Step Your Way to a Longer Life
By Editorial Staff
Longevity – the ability to outlive the typical lifespan – sometimes appears to be a matter of good fortune. But look closely and you'll often recognize the lifestyle behaviors that contributed to it. For example, people who exercise consistently often outlive people who generally don't exercise. But it's even more simple than that, according to new study findings: People who walk more than others are more likely to outlive them.
Published in the Journal of the American Medical Association, the study evaluated daily step count and intensity among nearly 5,000 U.S. adults (average age at the start of the study: 56 years). Study participants wore an accelerometer, which count steps, for up to seven days, and researchers then tracked each subject for more than a decade to determine the state of their health (including whether they had died of any cause) over that time period.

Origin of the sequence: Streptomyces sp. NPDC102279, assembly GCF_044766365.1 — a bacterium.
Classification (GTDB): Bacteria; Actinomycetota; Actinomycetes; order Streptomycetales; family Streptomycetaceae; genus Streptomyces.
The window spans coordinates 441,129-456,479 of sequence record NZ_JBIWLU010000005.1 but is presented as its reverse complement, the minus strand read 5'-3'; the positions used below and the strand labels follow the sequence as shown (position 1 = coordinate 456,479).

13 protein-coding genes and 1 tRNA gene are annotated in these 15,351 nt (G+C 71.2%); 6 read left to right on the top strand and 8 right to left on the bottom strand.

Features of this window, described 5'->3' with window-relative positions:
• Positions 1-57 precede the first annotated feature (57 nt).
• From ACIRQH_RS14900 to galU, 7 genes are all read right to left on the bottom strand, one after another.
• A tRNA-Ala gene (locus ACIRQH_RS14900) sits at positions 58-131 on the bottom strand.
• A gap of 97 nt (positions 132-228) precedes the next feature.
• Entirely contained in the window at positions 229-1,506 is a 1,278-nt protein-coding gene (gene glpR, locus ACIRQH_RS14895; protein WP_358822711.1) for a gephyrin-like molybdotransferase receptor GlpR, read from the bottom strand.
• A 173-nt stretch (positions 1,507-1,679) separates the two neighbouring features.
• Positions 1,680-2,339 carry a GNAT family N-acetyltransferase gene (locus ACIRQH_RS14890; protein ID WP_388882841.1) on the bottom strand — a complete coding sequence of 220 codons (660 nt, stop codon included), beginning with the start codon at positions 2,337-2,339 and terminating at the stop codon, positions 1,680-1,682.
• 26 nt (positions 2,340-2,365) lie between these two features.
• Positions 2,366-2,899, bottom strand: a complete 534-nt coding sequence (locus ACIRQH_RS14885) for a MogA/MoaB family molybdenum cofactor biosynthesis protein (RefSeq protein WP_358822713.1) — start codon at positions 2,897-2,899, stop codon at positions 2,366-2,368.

Compared with people who only took 4,000 steps per day, those who took 8,000 steps daily were significantly less likely to die during the tracking period. People who took 12,000 steps per day were even more likely to stay alive. Interestingly, step intensity did not appear to influence mortality; in other words, while number of steps mattered (exercise), how quickly / vigorously you walked (exercise intensity) wasn't a factor.
The moral to the story is clear: Get moving! Walking doesn't require a gym or any exercise equipment whatsoever (except for a good pair of shoes). In the current COVID-19 climate, finding simple easily achievable ways to ensure daily physical activity is even more important. Taking a few more steps every day – and then a few more – is a great place to start.
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